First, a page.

A Great Ghost Story
5 out of 5 stars
I love books like these. They are creepy and set the tone with silence as much as they do with jump scares and “new” scare tactics. Sometimes the unknown is scarier than the known. House of Madness tells the story of a fresh start in a new house. Sure, you’ve heard of that before, but that doesn’t take away from the way that this story is told or the feelings you get when you know what’s coming but can’t do anything to stop it.
Another reason I really enjoyed this book was because it’s not overly scary. I know that’s weird to say, but I don’t like it when a book scares my socks off. I like to be shocked and surprised. But I also like to sleep at night. The way this story is written and the way that Harris builds up the drama and the fear as the book progresses really takes this book to another level.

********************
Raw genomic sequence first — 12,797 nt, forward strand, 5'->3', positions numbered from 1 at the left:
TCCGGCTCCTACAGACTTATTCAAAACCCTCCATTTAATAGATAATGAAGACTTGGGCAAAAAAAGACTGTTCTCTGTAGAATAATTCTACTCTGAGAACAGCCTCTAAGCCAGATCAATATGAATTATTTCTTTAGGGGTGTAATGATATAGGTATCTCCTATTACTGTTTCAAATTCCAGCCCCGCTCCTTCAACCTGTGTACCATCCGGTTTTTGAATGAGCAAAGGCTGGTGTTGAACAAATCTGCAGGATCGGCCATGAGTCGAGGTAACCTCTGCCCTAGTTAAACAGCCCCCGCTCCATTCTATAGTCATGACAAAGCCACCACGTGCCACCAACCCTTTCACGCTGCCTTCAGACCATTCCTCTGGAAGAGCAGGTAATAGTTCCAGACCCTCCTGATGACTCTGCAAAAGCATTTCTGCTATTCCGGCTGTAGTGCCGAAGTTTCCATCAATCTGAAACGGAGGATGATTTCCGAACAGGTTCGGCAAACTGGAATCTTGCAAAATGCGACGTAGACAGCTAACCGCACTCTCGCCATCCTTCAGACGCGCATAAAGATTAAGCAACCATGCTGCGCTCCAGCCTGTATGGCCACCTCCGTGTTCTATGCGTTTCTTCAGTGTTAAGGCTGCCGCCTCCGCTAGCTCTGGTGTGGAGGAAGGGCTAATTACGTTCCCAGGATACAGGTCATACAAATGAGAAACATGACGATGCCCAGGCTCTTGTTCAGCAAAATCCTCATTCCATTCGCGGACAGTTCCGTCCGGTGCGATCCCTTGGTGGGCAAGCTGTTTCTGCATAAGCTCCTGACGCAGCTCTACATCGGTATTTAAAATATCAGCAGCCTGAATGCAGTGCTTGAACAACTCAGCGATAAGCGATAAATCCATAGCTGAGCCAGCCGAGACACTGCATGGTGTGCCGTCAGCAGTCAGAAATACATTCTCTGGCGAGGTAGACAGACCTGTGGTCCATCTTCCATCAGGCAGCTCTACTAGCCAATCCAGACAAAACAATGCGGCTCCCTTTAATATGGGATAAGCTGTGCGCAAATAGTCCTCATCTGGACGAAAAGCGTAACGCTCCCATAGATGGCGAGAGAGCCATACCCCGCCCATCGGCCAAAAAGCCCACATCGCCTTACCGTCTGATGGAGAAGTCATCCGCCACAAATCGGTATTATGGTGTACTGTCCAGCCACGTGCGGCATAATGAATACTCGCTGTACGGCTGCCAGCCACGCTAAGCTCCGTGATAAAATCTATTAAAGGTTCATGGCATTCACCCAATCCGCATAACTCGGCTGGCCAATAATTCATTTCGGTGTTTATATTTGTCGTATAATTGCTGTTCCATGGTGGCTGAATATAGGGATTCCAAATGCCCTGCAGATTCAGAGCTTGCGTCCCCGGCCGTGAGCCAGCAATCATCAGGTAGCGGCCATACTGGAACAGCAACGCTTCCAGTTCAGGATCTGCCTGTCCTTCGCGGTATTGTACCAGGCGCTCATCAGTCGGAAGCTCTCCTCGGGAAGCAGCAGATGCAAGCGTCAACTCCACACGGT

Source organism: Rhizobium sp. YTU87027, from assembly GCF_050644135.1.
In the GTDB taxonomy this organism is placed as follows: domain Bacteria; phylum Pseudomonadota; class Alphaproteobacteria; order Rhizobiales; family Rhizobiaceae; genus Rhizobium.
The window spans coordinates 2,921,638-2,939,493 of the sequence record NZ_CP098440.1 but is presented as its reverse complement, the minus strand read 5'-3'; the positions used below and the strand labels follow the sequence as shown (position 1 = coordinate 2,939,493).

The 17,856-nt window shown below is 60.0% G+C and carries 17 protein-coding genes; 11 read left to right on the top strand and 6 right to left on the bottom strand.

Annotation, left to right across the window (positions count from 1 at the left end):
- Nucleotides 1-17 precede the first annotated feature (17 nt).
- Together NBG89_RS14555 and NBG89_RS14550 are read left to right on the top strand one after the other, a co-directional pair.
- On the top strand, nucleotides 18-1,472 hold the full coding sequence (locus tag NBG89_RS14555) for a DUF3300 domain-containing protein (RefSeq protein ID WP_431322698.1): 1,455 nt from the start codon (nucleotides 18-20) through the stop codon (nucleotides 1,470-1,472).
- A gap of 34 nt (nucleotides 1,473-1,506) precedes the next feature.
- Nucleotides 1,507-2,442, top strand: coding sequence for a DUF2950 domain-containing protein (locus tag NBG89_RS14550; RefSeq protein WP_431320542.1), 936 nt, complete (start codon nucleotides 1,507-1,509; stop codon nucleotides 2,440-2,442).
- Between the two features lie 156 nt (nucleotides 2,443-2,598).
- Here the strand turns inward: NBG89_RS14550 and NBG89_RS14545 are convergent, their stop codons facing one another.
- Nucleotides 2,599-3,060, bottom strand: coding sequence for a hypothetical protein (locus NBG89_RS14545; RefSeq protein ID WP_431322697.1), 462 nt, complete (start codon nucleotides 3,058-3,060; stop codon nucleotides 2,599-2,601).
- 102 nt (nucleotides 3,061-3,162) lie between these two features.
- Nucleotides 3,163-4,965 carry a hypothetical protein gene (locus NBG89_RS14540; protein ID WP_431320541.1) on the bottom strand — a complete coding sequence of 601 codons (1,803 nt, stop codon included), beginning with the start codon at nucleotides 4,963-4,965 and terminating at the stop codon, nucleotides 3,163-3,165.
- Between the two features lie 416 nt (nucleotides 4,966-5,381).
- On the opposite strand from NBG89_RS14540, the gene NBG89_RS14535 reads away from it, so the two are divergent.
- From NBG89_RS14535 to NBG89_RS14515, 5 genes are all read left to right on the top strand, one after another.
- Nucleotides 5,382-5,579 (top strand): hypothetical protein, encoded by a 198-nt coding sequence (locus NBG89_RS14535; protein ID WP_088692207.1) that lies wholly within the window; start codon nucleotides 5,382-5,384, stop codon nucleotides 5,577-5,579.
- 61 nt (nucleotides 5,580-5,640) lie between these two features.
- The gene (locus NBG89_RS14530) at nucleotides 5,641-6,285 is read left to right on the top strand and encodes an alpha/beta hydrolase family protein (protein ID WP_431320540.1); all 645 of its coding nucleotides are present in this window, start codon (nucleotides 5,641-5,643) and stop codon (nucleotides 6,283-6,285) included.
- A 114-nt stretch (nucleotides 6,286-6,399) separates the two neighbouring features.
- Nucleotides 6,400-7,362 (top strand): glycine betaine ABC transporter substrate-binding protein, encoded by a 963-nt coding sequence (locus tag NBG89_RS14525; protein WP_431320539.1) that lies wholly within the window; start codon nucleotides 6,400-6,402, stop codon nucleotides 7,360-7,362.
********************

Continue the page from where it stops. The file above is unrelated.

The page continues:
This is another story I found by looking for a narrator instead of looking for an author. I’ve been doing this for years with narrators like R.C. Bray and Scott Brick, but when it comes to finding interesting and well-performed ghost and horror stories, look no further than Joe Hempel and Victor Warren. Warren is able to add atmosphere with just his voice and really sells the scary scenes with his performances.
Overall, a really enjoyable ghost story. One that had me on the edge of my seat throughout but also one that I could go to sleep and have mostly normal dreams after.
Can you ever truly put the past behind you?
Tim and Adelaide Smithfield are haunted by memories of loss too raw to forget and too painful to remember.
Their 11-year-old daughter Michaela has her own set of sensory processing challenges, not to mention an overwhelming sense of guilt that she might be at the root of her parents’ problems.
The sprawling ranch house on the outskirts of the quaint West Texas town of Big Spring promises a fresh start for a young family on the verge of collapse. But the house is haunted by memories of its own…and a guilt that West Texas’ famed thunderstorms can’t wash away.